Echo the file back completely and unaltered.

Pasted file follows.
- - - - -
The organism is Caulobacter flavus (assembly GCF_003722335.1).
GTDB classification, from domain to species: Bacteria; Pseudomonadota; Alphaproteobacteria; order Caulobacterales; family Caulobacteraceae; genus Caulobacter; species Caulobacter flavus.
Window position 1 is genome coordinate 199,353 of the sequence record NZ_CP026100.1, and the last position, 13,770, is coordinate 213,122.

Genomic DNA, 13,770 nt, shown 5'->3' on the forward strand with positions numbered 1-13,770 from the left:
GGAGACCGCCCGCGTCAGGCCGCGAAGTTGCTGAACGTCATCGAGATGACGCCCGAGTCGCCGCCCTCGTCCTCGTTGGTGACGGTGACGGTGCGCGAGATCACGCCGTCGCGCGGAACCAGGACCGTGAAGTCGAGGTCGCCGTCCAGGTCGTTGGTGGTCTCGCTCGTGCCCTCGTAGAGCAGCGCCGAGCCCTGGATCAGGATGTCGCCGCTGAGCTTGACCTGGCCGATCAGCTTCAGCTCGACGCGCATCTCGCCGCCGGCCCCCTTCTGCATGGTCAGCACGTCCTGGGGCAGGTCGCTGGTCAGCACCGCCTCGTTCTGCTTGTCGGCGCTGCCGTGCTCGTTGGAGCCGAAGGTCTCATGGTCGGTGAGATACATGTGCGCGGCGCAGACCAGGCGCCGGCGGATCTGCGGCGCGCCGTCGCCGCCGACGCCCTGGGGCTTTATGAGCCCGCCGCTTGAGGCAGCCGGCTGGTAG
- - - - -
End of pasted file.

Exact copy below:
The organism is Caulobacter flavus (assembly GCF_003722335.1).
GTDB classification, from domain to species: Bacteria; Pseudomonadota; Alphaproteobacteria; order Caulobacterales; family Caulobacteraceae; genus Caulobacter; species Caulobacter flavus.
Window position 1 is genome coordinate 199,353 of the sequence record NZ_CP026100.1, and the last position, 13,770, is coordinate 213,122.

Genomic DNA, 13,770 nt, shown 5'->3' on the forward strand with positions numbered 1-13,770 from the left:
GGAGACCGCCCGCGTCAGGCCGCGAAGTTGCTGAACGTCATCGAGATGACGCCCGAGTCGCCGCCCTCGTCCTCGTTGGTGACGGTGACGGTGCGCGAGATCACGCCGTCGCGCGGAACCAGGACCGTGAAGTCGAGGTCGCCGTCCAGGTCGTTGGTGGTCTCGCTCGTGCCCTCGTAGAGCAGCGCCGAGCCCTGGATCAGGATGTCGCCGCTGAGCTTGACCTGGCCGATCAGCTTCAGCTCGACGCGCATCTCGCCGCCGGCCCCCTTCTGCATGGTCAGCACGTCCTGGGGCAGGTCGCTGGTCAGCACCGCCTCGTTCTGCTTGTCGGCGCTGCCGTGCTCGTTGGAGCCGAAGGTCTCATGGTCGGTGAGATACATGTGCGCGGCGCAGACCAGGCGCCGGCGGATCTGCGGCGCGCCGTCGCCGCCGACGCCCTGGGGCTTTATGAGCCCGCCGCTTGAGGCAGCCGGCTGGTAG